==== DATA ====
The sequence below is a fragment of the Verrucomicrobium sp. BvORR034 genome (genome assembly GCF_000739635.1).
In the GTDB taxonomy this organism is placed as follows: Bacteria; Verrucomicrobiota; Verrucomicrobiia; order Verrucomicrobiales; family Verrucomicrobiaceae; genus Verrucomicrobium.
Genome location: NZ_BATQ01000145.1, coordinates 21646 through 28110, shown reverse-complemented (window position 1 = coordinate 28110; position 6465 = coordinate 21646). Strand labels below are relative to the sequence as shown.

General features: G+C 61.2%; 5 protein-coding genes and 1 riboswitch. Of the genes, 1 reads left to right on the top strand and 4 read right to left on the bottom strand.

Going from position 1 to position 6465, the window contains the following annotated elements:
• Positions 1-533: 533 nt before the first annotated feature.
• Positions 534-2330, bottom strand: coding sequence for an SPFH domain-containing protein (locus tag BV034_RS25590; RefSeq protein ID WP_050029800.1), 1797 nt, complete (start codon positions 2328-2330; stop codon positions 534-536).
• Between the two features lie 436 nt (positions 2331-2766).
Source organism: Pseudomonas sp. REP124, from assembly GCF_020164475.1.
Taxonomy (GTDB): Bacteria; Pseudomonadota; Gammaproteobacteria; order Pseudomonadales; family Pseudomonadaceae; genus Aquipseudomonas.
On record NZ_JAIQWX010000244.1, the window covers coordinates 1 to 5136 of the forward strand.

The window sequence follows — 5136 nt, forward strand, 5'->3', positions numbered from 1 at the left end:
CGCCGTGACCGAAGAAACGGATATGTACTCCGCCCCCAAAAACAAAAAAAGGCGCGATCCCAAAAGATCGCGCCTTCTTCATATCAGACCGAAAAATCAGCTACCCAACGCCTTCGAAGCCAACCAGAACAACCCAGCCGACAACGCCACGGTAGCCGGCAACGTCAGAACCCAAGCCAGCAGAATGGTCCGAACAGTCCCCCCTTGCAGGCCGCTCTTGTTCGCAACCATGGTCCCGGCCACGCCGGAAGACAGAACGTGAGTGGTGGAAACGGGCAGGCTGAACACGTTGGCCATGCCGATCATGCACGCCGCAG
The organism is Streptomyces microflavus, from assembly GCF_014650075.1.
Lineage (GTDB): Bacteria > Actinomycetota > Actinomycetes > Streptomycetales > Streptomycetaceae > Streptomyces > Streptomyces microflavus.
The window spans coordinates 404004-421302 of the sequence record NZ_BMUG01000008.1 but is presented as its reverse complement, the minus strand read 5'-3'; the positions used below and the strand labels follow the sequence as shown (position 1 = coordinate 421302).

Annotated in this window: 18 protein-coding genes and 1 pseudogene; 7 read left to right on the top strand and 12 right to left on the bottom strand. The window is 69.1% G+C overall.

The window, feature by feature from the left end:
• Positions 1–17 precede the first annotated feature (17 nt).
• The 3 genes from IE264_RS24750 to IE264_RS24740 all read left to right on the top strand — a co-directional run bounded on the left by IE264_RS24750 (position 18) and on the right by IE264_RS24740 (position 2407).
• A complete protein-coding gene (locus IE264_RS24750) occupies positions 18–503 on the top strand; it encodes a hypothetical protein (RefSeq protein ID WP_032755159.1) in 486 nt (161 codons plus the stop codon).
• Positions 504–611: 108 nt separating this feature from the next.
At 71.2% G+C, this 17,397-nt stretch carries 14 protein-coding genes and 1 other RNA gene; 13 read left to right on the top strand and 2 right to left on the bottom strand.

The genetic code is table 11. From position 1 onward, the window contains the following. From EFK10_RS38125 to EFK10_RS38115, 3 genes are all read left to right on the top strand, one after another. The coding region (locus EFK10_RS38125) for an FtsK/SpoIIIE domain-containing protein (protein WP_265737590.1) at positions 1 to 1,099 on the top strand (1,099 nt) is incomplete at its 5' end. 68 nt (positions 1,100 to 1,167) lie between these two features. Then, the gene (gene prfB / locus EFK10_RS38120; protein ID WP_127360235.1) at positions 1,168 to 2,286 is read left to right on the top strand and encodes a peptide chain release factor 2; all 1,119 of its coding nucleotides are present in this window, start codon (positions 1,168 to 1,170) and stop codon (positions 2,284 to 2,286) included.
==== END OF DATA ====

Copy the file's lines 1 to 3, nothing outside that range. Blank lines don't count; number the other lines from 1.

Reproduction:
The sequence below is a fragment of the Verrucomicrobium sp. BvORR034 genome (genome assembly GCF_000739635.1).
In the GTDB taxonomy this organism is placed as follows: Bacteria; Verrucomicrobiota; Verrucomicrobiia; order Verrucomicrobiales; family Verrucomicrobiaceae; genus Verrucomicrobium.
Genome location: NZ_BATQ01000145.1, coordinates 21646 through 28110, shown reverse-complemented (window position 1 = coordinate 28110; position 6465 = coordinate 21646). Strand labels below are relative to the sequence as shown.